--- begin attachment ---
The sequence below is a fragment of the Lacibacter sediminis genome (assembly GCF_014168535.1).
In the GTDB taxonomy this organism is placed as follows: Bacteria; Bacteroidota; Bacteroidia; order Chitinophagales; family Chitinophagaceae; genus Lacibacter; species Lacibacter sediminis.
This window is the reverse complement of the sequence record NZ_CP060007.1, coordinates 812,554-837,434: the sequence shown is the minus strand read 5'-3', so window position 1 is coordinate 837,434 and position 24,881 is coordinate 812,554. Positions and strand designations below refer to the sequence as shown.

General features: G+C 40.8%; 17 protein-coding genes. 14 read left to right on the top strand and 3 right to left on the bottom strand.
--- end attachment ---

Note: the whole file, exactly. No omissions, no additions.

The sequence below is a fragment of the Lacibacter sediminis genome (assembly GCF_014168535.1).
In the GTDB taxonomy this organism is placed as follows: Bacteria; Bacteroidota; Bacteroidia; order Chitinophagales; family Chitinophagaceae; genus Lacibacter; species Lacibacter sediminis.
This window is the reverse complement of the sequence record NZ_CP060007.1, coordinates 812,554-837,434: the sequence shown is the minus strand read 5'-3', so window position 1 is coordinate 837,434 and position 24,881 is coordinate 812,554. Positions and strand designations below refer to the sequence as shown.

General features: G+C 40.8%; 17 protein-coding genes. 14 read left to right on the top strand and 3 right to left on the bottom strand.